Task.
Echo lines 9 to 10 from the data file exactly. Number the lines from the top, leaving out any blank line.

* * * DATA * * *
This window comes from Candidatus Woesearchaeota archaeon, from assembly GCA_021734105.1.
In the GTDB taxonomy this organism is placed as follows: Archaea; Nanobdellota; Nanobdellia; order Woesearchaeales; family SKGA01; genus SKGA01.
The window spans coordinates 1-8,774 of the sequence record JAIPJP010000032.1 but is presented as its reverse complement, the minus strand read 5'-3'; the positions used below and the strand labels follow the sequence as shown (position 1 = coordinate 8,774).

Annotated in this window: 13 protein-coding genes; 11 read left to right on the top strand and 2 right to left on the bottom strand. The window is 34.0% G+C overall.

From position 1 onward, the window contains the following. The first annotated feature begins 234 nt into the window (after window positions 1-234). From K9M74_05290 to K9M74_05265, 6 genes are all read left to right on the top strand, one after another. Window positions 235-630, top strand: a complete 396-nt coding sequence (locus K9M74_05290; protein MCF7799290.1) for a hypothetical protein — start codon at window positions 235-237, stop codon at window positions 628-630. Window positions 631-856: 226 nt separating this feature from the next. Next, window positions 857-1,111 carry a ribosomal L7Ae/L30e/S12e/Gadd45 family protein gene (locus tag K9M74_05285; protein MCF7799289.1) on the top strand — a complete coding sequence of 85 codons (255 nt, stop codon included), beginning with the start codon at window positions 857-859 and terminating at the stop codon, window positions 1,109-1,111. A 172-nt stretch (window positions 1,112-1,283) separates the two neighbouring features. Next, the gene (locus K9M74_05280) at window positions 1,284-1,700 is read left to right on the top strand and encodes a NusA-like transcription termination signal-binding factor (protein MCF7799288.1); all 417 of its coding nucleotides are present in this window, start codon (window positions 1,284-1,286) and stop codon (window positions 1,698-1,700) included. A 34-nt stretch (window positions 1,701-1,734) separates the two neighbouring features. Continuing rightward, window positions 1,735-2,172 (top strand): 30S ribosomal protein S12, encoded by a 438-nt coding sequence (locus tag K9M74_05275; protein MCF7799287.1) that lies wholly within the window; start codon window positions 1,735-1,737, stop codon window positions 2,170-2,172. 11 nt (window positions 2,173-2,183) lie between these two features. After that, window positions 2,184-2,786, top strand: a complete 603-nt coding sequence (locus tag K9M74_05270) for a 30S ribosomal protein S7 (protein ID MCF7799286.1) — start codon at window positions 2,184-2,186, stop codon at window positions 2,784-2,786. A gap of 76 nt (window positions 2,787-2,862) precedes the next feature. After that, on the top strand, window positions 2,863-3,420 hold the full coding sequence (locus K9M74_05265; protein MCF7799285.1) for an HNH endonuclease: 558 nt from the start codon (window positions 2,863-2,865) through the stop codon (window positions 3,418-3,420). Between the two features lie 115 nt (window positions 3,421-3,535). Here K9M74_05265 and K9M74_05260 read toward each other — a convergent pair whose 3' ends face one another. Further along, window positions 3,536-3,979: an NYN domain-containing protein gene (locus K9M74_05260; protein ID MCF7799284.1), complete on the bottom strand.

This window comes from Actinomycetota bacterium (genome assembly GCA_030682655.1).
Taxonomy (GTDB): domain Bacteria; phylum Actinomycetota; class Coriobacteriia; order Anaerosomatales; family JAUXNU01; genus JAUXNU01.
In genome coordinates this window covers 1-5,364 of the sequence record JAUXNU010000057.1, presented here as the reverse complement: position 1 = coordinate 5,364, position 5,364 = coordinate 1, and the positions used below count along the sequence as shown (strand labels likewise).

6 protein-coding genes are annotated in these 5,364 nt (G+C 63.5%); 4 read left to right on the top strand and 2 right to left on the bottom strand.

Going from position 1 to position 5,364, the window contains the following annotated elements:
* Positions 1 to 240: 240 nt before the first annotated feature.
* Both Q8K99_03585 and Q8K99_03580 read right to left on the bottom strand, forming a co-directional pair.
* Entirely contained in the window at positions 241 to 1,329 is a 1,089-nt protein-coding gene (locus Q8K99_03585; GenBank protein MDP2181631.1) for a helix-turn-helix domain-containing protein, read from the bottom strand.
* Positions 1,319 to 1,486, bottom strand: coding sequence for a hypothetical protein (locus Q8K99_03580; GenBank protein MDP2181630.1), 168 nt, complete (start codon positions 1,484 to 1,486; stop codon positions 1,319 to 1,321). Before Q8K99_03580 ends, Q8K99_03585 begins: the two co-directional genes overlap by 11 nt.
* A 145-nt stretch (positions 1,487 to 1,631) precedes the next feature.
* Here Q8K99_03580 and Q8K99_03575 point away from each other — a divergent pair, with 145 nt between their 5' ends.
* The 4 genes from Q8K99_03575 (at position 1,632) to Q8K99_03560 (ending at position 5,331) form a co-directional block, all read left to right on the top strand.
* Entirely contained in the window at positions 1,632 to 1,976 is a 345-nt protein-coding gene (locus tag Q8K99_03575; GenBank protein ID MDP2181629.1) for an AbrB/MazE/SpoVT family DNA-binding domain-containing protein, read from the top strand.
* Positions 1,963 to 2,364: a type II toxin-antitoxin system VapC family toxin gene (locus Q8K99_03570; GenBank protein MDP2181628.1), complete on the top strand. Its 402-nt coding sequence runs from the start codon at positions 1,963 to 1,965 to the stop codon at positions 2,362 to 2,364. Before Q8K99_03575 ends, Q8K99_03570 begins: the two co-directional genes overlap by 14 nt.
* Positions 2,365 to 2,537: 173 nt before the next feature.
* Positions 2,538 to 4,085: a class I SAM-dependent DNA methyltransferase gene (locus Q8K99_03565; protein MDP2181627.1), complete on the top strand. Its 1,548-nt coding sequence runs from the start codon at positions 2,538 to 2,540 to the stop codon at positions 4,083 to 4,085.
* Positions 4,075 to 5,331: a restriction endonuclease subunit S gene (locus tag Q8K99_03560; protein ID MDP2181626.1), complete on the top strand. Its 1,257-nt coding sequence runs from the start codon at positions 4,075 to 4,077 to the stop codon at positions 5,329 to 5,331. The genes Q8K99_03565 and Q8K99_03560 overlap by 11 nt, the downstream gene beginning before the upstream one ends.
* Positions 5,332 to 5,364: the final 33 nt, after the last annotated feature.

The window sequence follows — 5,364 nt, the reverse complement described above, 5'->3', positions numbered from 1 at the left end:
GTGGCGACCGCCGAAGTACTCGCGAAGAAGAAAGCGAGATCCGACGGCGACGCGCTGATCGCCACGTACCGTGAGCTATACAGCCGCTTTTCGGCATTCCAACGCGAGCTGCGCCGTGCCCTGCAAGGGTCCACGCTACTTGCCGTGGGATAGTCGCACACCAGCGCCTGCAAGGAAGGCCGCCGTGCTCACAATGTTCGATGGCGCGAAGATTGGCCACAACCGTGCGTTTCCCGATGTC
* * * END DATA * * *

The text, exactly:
6 protein-coding genes are annotated in these 5,364 nt (G+C 63.5%); 4 read left to right on the top strand and 2 right to left on the bottom strand.

Going from position 1 to position 5,364, the window contains the following annotated elements: